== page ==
Serving our Chapel Hill community is why MBA@UNC staff members spent their Saturday, Nov. 5 working on “The House that Kenan-Flagler Built.” The 8th Habitat for Humanity of Orange County, N.C., brings together students, faculty and staff from all UNC Kenan-Flagler programs to build homes in our community. Working together is a visible example of our dedication to teamwork and community, two of our core values.
Much to my delight, shortly after completing my GMAT, I learned that UNC Kenan-Flagler would be offering a program for working professionals who are not located in Chapel Hill. Though I had other options, I chose to attend MBA@UNC, believing it would be the best education with the least impact on my ability to perform at work, and be a good father to my kids.
MBA@UNC is brand new, but we are a first step toward Googlizing MBA education. Someday, we hope to have all of the knowledge of our world-class faculty accessible at any time to all of our students. Today, our total faculty knowledge is like a huge wall. On the wall are small circles. We teach the material in the circles. A few circles overlap, but most stand alone. At any moment, students can learn everything in a few circles. During their matriculation, they can learn many circles, but only a tiny portion of the entire wall.
I walked into the program with “skeptical optimism,” if that is even a phrase. I wanted a top-tier program, but needed something that fit into my family life and allowed me to stay at my job. Speaking with the admissions counselors, the MBA@UNC felt like a good fit, but I had a lot of unanswered questions: Will I make substantial relationships with my classmates? Will an on-line classroom engage me intellectually? Should I just wait a year and let UNC work out the kinks?
Even with all these questions, I was intrigued. I thought, “This will be like a start-up, I’ve always wanted to work at a start-up.” So that pushed me over the edge – and I entered the program with “skeptical optimism..
“You already have a Master’s Degree? Why do you want another one?”
So was the first question the interviewer asked me six months ago.
Fast forward to today: I am in the middle of taking my Financial Accounting final and I just received an email from MBA@UNC wondering when I’ll be ready to post my first blog. My first thought is, “Hey, I’m here trying to remember how to calculate Return on Assets, there may not be a reason to write this blog if I can’t solve this problem.” That was when I turned off the email account.
(Editor’s Note: This post is written by Michelle “Shelly” Gorman, Director of Career Management here at MBA@UNC. She has spent the last ten years working with a leading global career …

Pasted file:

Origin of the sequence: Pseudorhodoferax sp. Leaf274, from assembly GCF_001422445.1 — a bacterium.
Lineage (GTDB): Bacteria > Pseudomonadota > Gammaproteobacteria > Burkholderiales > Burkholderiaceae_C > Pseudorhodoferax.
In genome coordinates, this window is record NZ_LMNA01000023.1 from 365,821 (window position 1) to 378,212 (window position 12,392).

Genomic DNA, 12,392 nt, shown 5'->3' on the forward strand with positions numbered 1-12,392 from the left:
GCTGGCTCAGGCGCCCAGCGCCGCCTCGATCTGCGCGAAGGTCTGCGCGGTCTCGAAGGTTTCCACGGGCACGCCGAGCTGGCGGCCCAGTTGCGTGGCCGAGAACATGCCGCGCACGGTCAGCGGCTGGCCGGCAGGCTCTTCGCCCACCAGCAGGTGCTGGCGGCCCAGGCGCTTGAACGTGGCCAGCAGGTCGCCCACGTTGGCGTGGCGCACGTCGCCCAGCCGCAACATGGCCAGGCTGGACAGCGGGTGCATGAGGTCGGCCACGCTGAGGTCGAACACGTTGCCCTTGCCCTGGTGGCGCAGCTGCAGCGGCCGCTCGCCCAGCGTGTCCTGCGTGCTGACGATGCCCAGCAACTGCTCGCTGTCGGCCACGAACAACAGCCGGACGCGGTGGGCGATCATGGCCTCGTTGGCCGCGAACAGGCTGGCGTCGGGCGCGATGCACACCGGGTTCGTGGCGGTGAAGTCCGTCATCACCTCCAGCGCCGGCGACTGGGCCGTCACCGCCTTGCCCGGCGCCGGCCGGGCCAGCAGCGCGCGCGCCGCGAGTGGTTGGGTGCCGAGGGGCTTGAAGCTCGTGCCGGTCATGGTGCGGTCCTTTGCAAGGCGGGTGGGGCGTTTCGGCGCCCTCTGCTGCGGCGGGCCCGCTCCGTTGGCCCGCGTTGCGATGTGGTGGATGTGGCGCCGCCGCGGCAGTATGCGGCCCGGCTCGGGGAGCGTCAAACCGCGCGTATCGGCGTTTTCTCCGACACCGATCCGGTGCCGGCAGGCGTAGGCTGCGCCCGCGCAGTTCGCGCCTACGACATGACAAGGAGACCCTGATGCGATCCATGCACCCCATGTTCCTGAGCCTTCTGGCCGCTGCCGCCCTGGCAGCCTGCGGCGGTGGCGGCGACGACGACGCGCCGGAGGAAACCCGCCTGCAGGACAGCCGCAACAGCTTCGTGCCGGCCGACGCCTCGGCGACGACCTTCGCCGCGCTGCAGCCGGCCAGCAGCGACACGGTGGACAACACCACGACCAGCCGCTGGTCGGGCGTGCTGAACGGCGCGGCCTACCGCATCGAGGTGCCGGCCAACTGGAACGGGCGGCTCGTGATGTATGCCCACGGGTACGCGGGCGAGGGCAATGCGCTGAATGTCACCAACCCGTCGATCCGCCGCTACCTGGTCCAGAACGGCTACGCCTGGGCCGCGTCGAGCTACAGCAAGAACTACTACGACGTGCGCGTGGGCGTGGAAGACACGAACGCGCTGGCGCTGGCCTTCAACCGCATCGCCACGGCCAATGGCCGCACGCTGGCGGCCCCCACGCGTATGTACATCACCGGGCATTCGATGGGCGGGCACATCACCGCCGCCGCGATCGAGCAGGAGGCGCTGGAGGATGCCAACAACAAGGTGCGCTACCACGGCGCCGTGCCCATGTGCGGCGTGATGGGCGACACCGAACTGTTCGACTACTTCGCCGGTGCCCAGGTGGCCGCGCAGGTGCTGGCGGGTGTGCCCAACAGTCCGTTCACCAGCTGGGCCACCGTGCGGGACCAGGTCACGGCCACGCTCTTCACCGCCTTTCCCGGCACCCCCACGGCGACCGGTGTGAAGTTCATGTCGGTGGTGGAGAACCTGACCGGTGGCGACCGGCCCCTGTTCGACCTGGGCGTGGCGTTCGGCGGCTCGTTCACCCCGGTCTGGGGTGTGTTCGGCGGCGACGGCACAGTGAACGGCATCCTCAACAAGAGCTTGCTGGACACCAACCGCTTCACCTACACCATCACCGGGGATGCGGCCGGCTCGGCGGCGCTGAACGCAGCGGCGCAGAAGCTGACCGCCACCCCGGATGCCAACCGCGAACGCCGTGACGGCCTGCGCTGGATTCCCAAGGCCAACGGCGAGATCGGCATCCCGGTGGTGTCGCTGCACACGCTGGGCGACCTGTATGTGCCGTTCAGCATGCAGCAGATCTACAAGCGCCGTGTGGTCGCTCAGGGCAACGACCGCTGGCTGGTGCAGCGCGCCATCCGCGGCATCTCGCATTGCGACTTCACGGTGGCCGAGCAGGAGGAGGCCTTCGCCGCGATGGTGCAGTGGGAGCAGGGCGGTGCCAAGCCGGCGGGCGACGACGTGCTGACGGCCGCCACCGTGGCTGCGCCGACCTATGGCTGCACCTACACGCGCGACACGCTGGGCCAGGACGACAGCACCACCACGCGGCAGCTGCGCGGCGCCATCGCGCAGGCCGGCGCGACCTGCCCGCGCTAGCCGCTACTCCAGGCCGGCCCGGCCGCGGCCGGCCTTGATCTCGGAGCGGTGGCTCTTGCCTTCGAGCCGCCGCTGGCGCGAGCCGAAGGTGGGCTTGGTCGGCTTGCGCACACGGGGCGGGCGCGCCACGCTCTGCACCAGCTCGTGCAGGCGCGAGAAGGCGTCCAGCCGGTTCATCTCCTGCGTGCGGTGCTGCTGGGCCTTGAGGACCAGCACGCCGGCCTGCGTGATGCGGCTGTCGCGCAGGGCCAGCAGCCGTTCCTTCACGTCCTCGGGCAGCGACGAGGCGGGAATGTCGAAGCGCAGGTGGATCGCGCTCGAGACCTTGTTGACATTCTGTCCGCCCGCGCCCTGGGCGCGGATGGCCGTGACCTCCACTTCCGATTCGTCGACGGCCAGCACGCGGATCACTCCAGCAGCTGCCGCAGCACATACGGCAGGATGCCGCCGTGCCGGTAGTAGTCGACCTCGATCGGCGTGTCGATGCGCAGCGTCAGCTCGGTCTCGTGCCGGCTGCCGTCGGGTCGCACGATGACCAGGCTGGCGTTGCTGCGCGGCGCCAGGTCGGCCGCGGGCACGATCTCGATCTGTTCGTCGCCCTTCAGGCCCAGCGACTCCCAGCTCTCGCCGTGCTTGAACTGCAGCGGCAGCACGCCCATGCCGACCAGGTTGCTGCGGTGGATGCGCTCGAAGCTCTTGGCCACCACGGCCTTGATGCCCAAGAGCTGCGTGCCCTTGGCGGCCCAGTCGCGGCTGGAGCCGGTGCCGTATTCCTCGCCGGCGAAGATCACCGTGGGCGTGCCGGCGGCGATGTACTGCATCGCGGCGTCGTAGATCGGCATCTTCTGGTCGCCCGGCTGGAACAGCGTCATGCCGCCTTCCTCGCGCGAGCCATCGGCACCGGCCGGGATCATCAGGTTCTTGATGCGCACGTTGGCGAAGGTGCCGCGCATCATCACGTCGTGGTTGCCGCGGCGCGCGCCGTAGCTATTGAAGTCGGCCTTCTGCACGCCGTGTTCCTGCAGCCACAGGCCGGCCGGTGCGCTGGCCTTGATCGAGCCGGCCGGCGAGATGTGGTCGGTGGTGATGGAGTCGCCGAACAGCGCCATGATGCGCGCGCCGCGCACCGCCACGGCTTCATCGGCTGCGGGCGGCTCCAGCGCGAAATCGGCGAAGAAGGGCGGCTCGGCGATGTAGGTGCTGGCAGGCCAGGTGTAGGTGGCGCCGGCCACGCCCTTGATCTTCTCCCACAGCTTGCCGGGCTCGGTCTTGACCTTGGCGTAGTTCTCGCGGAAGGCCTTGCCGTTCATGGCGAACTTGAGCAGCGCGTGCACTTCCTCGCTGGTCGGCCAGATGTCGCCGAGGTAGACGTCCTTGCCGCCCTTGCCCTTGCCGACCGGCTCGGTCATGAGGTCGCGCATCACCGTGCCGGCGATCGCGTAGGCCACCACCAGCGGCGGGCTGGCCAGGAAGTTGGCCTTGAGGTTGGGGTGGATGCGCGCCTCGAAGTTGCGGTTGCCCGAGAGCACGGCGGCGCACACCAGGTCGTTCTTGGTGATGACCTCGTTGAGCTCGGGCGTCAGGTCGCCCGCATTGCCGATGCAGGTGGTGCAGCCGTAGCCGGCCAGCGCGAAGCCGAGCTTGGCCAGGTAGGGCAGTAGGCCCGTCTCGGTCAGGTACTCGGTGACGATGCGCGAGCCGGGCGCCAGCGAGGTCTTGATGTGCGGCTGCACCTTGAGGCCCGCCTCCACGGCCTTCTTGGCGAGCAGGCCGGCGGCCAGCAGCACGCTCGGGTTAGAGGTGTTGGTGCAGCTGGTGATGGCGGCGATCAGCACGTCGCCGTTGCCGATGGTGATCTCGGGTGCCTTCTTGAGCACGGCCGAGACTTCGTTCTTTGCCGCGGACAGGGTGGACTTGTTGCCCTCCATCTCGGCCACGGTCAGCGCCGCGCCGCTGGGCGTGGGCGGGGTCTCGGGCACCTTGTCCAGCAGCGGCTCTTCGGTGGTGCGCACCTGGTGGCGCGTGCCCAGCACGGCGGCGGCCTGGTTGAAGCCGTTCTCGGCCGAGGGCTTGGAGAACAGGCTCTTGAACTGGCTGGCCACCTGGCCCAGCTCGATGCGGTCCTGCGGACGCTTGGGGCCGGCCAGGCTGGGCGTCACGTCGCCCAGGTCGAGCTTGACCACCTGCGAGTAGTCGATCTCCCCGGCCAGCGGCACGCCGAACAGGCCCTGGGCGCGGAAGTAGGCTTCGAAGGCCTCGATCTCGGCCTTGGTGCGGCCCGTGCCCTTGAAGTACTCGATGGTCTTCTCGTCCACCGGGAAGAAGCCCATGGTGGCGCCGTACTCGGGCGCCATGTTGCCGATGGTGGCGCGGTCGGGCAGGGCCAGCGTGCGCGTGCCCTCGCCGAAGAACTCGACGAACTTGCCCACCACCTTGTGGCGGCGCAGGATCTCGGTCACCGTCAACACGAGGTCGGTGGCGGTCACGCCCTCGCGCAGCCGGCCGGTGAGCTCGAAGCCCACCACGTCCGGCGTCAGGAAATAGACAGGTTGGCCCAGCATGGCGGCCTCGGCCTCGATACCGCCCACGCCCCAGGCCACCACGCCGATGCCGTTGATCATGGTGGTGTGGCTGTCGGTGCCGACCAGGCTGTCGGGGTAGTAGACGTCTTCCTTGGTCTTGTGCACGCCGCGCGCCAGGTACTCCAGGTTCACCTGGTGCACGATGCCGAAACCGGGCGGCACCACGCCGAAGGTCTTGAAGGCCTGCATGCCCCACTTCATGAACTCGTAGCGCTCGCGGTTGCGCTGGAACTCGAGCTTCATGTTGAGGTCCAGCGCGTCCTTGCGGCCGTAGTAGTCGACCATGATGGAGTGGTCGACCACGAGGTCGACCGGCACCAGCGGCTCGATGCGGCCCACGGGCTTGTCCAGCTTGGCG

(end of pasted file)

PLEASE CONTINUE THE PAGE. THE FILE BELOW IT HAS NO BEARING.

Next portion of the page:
Congratulations and welcome to the second MBA@UNC class, who kicked off the next step in their education with the University of North Carolina’s Kenan-Flagler Business School yesterday, October 3, 2011.
Business education has been evolving since the inception of the MBA in the late 19th century and is now innovating at a faster rate than ever before. With the launch of our full online program this past July, we wanted to show the changes and evolution of the MBA along with the current state of MBAs in the business world.
Our team at MBA@UNC wanted to send you a friendly Friday invitation to a Q&A session with our Admissions Director, Beth Flye next week on Beat the GMAT. Starting at 1pm EST on Thursday, September 29th, you can join Beth in an interactive hour-long chat to discuss the MBA@UNC admissions process and have your questions answered by one of the best admissions directors around.
(Editor’s Note: Like last week’s student contributor, Kristen Fanarakis, Ana-Laura Diaz is also a UNC Chapel Hill alum. After many different career paths taken and conquered, Ana-Laura shares with us why now was the right time for her to pursue an MBA.)
Like many returning students, I have tried different roles and career paths in order to find one that best suits me – my interests, my goals and my passions. I have held positions as varied as leading a string quartet to teaching online to practicing law. Though these different roles are seemingly unrelated, I came to realize that underlying the majority of these pursuits (and, indeed, most ventures) there is a related theme: business.
This realization was what initially prompted me to consider another degree: the MBA. To me, what is interesting is that the success of most ventures – no matter how un-business-like – ultimately rely upon the skills and abilities that underpin a business education.